Media Guidelines for the Portrayal of Individuals Affected by Obesity

Guidelines for the Portrayal of Individuals Affected by Obesity

Learn more about how to put people first when selecting imagery and language for articles about obesity in your publication.

 

The Obesity Action Coalition (OAC), The Rudd Center for Food Policy and Obesity and The Obesity Society (TOS) developed guidelines to convey how to appropriately discuss the disease of obesity in the media. The "Media Guidelines for the Portrayal of Individuals Affected by Obesity" help ensure that all persons, regardless of their body weight, are represented equitably and accurately across all publications. Download a full copy of the guidelines to learn ways to use people-first language to describe individuals with obesity, select appropriate imagery and avoid weight-based stereotypes.

 

People-first language - use "with obesity" vs. "obese"

People-first language is a broadly accepted standard to reduce stigma associated with other diseases. Although it has been widely adopted for most chronic diseases and disabilities, it is often overlooked for obesity.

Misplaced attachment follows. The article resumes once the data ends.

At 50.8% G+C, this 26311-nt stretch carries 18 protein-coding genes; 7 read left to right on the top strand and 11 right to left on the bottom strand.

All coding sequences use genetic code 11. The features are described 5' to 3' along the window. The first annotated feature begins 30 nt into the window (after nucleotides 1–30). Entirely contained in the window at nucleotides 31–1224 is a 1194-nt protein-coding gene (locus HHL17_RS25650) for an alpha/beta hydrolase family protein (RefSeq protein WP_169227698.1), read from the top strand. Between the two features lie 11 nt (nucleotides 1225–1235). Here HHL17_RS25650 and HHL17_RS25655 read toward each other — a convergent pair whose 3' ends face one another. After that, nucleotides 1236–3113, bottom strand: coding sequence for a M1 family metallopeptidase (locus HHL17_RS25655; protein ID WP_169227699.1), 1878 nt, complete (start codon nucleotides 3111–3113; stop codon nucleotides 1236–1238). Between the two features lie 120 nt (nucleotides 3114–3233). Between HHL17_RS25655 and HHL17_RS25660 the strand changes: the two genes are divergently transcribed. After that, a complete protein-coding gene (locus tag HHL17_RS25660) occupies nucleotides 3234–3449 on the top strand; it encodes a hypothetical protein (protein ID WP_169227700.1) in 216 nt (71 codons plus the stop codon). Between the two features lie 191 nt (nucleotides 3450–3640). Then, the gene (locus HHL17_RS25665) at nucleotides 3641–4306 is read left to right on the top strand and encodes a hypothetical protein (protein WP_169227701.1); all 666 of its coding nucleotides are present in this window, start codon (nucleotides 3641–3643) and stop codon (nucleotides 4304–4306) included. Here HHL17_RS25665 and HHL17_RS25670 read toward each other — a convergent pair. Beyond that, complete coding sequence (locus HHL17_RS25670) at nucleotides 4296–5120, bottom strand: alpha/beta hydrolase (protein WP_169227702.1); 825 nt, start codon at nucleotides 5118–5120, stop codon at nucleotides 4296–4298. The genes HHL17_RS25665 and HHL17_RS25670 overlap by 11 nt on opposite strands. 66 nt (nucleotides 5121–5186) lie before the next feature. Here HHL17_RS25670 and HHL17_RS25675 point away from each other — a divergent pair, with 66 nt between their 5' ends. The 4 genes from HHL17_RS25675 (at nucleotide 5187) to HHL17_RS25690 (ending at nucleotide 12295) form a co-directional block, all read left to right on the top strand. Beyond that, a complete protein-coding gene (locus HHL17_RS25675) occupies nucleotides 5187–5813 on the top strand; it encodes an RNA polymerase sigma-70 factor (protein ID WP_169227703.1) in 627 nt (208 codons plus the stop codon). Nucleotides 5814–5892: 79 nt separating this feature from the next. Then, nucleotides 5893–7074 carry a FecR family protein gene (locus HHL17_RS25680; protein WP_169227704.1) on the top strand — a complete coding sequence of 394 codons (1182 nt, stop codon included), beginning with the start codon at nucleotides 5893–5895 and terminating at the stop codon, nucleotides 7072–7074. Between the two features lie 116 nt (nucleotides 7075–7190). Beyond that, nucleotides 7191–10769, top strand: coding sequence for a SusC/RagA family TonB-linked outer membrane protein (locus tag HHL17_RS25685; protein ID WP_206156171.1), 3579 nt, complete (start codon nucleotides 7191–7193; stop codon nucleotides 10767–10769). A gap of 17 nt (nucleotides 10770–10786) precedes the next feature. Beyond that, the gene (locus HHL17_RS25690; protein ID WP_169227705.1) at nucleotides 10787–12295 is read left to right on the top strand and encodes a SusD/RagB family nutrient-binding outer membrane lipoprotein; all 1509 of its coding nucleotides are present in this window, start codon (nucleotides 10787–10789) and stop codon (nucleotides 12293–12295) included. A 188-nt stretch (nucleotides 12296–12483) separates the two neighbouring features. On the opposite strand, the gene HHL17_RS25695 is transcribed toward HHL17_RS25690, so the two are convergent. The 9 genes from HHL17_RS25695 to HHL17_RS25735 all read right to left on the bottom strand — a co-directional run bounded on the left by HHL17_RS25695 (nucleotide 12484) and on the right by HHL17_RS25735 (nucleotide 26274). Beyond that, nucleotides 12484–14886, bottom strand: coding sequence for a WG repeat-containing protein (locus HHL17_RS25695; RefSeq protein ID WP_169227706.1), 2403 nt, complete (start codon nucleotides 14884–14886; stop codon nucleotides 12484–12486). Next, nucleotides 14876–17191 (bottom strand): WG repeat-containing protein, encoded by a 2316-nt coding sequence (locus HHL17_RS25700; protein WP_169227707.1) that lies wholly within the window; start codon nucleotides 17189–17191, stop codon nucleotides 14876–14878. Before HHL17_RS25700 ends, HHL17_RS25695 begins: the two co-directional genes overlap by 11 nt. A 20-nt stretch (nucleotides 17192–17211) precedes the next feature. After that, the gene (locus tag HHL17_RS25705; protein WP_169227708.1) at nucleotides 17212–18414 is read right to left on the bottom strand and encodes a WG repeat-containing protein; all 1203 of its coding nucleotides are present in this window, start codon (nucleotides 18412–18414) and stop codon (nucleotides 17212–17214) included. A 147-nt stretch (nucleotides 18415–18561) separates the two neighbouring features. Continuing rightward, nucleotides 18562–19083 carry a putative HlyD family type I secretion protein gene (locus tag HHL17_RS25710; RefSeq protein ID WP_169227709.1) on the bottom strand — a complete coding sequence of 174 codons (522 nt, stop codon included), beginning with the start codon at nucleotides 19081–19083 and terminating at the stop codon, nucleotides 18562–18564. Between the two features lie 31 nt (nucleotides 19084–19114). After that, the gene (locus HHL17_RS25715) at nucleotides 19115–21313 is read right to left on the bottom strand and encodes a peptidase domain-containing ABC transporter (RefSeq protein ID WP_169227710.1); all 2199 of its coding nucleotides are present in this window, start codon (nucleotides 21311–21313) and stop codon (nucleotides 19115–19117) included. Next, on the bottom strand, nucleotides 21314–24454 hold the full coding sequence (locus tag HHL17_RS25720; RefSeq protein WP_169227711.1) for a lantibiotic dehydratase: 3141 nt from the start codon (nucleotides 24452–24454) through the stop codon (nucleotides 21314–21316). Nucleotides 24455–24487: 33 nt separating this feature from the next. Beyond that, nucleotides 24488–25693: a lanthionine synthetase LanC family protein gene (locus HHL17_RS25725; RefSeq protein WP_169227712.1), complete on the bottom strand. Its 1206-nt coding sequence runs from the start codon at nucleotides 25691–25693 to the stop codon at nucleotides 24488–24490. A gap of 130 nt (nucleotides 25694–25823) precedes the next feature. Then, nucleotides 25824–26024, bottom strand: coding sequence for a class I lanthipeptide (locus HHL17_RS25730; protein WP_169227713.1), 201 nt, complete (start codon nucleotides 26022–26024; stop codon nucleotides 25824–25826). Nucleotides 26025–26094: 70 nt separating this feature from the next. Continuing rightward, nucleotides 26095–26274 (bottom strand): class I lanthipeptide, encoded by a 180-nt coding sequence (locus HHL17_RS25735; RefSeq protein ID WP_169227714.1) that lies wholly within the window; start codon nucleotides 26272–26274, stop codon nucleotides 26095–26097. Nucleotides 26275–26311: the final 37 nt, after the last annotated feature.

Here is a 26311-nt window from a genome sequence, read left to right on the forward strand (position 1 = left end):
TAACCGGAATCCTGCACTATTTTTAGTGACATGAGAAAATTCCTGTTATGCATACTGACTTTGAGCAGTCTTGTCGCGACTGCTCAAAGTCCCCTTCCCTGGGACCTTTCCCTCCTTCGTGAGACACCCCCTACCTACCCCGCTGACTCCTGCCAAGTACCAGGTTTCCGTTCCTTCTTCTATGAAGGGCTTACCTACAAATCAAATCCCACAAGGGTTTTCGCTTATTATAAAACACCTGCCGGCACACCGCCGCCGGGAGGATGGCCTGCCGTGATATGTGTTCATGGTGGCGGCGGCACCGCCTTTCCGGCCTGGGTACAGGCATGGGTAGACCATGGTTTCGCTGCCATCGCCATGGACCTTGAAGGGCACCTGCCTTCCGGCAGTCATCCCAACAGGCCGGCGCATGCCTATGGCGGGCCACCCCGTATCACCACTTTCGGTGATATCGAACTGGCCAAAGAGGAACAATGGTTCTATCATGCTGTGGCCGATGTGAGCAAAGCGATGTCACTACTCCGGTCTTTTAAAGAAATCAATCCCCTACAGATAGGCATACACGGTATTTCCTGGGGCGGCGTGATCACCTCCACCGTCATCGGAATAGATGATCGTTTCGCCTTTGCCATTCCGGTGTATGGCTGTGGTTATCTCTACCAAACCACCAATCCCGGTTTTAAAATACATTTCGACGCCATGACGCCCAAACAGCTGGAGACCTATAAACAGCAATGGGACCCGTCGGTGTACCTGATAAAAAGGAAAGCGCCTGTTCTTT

Referring to individuals with obesity or overweight as 'fat,' 'obese,' or 'extremely obese' can impact how that person feels about his or her condition and how likely they are to take action to improve health. By addressing the disease of obesity we can pursue the treatment and prevention of the disease, while fully respecting the people affected.

Appropriate imagery - images should not be "faceless"

Images can often contribute to the depersonalization and stigmatization of individuals affected by excess weight or obesity. Photographs or video used for journalistic purposes should be chosen carefully to avoid stigma and pejorative portrayals of individuals affected by excess weight or obesity.

Examples of images not to use include the following:

  • Photographs or video that place unnecessary emphasis on excess weight or that isolate an individual’s body parts (e.g. abdomens or buttocks). This includes pictures of individuals affected by obesity from the neck down (or with face blocked) for anonymity.
  • Images that depict individuals affected by obesity engaging in stereotypical behaviors (e.g., eating junk food, engaging in sedentary behavior).

Ensure balance and accuracy - present the science

News stories, reports and papers about obesity should be grounded in scientific findings and evidence-based, peer-reviewed research. Be sure to identify the funding source of any science cited and be aware of potential conflicts of interest related to scientific research findings. Familiarize yourself with the complexities of obesity and consider different sides of the debate.

 

Read more in the full, downloadable copy of the guidelines here.